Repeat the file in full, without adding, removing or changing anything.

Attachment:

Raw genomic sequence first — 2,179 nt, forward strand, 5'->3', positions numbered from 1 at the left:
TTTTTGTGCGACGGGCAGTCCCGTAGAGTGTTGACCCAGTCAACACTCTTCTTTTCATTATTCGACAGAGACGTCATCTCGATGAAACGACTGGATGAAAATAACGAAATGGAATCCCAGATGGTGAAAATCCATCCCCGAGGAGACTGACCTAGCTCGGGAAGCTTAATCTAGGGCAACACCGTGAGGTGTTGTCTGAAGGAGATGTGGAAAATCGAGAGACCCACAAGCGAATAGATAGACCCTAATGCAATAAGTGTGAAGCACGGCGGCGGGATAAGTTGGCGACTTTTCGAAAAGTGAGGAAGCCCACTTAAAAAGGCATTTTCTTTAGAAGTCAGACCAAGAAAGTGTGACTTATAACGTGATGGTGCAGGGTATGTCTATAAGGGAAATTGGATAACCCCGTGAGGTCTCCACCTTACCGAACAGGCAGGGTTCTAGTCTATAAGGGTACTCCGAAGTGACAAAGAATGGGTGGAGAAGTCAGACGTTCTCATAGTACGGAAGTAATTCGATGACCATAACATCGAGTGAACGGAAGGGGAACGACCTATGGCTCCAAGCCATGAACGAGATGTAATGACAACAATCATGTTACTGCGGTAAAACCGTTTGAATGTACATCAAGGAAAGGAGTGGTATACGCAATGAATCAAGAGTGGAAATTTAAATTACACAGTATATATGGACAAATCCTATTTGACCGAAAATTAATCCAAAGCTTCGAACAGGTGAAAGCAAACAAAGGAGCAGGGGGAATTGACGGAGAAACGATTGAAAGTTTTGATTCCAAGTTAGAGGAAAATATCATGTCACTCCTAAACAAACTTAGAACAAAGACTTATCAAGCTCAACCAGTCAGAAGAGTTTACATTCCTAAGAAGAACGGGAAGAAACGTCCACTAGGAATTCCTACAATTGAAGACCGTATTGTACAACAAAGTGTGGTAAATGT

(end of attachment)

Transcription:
Raw genomic sequence first — 2,179 nt, forward strand, 5'->3', positions numbered from 1 at the left:
TTTTTGTGCGACGGGCAGTCCCGTAGAGTGTTGACCCAGTCAACACTCTTCTTTTCATTATTCGACAGAGACGTCATCTCGATGAAACGACTGGATGAAAATAACGAAATGGAATCCCAGATGGTGAAAATCCATCCCCGAGGAGACTGACCTAGCTCGGGAAGCTTAATCTAGGGCAACACCGTGAGGTGTTGTCTGAAGGAGATGTGGAAAATCGAGAGACCCACAAGCGAATAGATAGACCCTAATGCAATAAGTGTGAAGCACGGCGGCGGGATAAGTTGGCGACTTTTCGAAAAGTGAGGAAGCCCACTTAAAAAGGCATTTTCTTTAGAAGTCAGACCAAGAAAGTGTGACTTATAACGTGATGGTGCAGGGTATGTCTATAAGGGAAATTGGATAACCCCGTGAGGTCTCCACCTTACCGAACAGGCAGGGTTCTAGTCTATAAGGGTACTCCGAAGTGACAAAGAATGGGTGGAGAAGTCAGACGTTCTCATAGTACGGAAGTAATTCGATGACCATAACATCGAGTGAACGGAAGGGGAACGACCTATGGCTCCAAGCCATGAACGAGATGTAATGACAACAATCATGTTACTGCGGTAAAACCGTTTGAATGTACATCAAGGAAAGGAGTGGTATACGCAATGAATCAAGAGTGGAAATTTAAATTACACAGTATATATGGACAAATCCTATTTGACCGAAAATTAATCCAAAGCTTCGAACAGGTGAAAGCAAACAAAGGAGCAGGGGGAATTGACGGAGAAACGATTGAAAGTTTTGATTCCAAGTTAGAGGAAAATATCATGTCACTCCTAAACAAACTTAGAACAAAGACTTATCAAGCTCAACCAGTCAGAAGAGTTTACATTCCTAAGAAGAACGGGAAGAAACGTCCACTAGGAATTCCTACAATTGAAGACCGTATTGTACAACAAAGTGTGGTAAATGT